Media Lab Project Creates Interactive EnvironmentBy Damian Isla
First in a series profiling research projects at MIT.
Researchers at the Media Lab are creating a computer system that replicates a user's body in a computer environment where it can interact with other inhabitants of the virtual world, including a hamster and a dog that understands spoken commands.
The Artificial Life Interactive Video Environment system is also being used to develop a virtual aerobics instructor, which, when completed, will be able to provide accurate, instantaneous feedback on body position and movement for simple aerobic exercises.
ALIVE uses the latest in pattern recognition and artificial intelligence technology to immerse the user in an augmented reality that combines both real and virtual elements.
"Computers, as they are, are deaf, dumb and blind," explained Associate Professor of Media Arts and Sciences Alex P. Pentland, who heads the Vision and Modeling group, one of two Media Lab groups working on the project.
Humans and computers "live in separate worlds. ALIVE brings those two worlds closer together, by allowing computers to understand human input on a more human level," Pentland said.
Using only the flat image provided by a normal video camera, ALIVE can detect the position and movements of a person using the system. The program can then add other subjects, with which the user may interact, to the computer environment.
System recognizes hands, feed
The system recognizes a person by isolating and analyzing their outline. Then, based on prior information about basic human shape and anatomy, it finds their head, hands, and feet.
Assuming the user stays on the floor, the ALIVE cameras can construct a complete 3D model of the scene.
ALIVE uses two microphones located at the base of the screen to follow the user's movements and to respond to verbal commands as well as general noises such as clapping or shouting.
"There's only so much data you can get from one microphone, especially when there's a crowd standing around watching," said Sumit Basu G, who is working on the project. "By having two, we can get more specific, localized information from the user."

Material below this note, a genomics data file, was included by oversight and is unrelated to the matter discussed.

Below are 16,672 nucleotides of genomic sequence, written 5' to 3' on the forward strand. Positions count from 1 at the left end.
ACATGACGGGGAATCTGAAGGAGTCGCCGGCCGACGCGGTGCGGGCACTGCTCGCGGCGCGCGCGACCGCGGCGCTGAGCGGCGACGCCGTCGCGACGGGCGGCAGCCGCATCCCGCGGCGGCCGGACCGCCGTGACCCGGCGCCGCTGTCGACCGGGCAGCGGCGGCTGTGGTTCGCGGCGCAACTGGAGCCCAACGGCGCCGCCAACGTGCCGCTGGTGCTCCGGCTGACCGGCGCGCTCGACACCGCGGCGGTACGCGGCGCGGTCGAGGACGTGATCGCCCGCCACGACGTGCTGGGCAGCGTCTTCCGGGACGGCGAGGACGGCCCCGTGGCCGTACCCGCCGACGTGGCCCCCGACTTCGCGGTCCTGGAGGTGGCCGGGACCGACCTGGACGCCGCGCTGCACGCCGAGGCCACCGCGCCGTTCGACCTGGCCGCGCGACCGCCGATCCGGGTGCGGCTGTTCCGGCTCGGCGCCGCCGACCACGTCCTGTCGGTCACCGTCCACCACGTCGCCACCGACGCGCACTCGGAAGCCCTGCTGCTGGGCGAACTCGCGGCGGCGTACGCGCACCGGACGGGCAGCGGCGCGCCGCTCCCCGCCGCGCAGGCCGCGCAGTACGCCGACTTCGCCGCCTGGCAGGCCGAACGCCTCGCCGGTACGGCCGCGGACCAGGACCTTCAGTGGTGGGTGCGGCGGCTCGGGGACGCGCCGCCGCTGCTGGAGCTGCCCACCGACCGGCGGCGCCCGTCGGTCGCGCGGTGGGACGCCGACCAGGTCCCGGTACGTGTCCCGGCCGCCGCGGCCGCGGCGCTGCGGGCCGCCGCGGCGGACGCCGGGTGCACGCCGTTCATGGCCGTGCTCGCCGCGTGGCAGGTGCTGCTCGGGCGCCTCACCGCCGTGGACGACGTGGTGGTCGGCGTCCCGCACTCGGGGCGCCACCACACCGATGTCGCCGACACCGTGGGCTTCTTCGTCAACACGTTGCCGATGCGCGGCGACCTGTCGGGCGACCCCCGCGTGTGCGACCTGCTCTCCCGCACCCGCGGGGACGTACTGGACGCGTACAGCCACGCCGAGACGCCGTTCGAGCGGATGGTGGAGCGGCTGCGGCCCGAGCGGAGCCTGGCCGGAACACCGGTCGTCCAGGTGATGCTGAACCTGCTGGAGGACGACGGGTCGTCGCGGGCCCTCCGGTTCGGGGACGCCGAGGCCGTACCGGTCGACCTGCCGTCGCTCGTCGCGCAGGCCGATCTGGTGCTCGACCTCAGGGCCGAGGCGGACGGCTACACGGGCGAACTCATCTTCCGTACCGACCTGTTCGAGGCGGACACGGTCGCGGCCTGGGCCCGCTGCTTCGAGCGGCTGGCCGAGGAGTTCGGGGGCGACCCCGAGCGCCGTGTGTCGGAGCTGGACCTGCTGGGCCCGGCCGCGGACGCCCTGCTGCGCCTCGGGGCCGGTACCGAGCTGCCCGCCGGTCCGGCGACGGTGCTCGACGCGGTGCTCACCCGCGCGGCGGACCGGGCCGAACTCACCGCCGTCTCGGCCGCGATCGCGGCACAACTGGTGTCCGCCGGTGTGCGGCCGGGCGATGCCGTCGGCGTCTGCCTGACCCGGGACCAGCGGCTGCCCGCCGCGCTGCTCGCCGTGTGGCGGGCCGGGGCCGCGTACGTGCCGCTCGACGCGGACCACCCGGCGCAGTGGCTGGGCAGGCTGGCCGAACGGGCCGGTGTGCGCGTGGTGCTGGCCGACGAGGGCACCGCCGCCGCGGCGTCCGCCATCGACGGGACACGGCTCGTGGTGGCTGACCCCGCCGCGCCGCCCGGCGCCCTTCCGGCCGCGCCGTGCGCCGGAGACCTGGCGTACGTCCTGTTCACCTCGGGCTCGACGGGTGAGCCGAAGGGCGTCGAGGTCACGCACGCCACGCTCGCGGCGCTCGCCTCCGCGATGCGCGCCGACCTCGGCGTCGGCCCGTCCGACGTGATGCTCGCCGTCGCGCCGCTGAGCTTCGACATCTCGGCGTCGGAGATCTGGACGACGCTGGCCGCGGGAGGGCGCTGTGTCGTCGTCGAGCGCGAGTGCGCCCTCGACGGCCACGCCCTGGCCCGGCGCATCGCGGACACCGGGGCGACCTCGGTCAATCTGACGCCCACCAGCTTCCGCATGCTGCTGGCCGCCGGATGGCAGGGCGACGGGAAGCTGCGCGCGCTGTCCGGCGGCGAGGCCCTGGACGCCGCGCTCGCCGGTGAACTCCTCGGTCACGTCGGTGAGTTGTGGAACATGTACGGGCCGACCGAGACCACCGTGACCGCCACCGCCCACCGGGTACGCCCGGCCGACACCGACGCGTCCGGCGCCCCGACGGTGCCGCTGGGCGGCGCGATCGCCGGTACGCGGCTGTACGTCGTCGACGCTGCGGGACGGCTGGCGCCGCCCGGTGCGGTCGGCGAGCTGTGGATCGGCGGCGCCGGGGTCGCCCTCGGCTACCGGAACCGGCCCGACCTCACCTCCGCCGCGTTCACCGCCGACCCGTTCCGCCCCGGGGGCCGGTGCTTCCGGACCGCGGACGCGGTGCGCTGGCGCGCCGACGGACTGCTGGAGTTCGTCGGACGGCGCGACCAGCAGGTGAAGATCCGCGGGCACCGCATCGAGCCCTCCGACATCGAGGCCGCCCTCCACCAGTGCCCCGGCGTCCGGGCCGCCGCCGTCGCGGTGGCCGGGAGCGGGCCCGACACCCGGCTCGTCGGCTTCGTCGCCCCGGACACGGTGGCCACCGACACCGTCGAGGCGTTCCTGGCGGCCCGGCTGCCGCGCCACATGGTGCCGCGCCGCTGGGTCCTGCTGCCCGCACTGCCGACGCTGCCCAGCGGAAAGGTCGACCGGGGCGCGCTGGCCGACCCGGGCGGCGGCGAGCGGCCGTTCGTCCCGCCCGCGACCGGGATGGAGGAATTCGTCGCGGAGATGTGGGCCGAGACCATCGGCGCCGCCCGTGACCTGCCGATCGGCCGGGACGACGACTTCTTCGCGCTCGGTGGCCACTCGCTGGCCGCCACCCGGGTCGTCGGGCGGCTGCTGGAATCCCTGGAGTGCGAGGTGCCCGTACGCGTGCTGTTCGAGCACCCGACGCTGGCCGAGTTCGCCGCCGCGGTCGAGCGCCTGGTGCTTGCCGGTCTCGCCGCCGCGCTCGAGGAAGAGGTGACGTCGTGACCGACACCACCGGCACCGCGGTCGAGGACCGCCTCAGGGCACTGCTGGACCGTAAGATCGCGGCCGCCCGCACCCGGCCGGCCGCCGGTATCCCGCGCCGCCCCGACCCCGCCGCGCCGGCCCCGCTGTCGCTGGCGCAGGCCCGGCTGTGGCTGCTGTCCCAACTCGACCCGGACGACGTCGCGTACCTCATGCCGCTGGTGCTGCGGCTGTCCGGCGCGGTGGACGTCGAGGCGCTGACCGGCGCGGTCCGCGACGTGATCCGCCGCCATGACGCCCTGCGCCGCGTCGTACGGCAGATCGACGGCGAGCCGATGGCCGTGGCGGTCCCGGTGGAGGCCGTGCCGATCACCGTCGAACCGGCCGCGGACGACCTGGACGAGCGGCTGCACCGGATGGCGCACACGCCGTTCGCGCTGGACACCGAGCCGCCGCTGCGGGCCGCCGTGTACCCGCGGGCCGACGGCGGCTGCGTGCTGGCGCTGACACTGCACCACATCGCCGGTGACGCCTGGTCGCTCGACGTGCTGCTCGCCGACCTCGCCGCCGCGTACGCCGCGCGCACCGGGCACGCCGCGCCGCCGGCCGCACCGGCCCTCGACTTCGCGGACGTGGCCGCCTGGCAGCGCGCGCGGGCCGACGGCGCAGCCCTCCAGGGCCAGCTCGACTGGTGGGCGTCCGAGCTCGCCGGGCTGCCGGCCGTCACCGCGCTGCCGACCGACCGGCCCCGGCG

Second group creates animals
The AutonomousAgents group at the Media Lab uses this data to determine how the virtual inhabitants of the world will react to the user and to each other.
These inhabitants currently include a hamster, a predator, a puppet, and a dog.
The dog, the most sophisticated of the agents, responds to the user's spoken commands and gestures. The user can also throw the dog, named Silas, a virtual ball to play with, pet it, or feed it.
The dog's program wrestles with several basic needs, including the need for human attention, hunger, and the need for sleep.
The hamster's actions are similarly determined by the varying degrees of the intensity of the desire for food, which it can beg from the user, the desire to be petted or have its belly scratched, and the fear of the predator, which can be let loose by the user.
At the same time, the predator is torn between its desire to catch the hamster, and its fear of the user, whom it regards as a predator itself.
Goals focus on interaction
The groups hope that the ALIVE system will, in the long run, help to bring about new and freer means of interacting with computers. Involving no wires, gloves, or goggles, ALIVE allows for more unrestricted movement. This could help to open the computing to more non-technical individuals, especially children and persons with disabilities.
"What's missing from computers is not the networking or the power or the speed,"Pentland said. "What's missing is that our computers don't live in the same sensory world as we do. In a sense, our computers don't know who we are."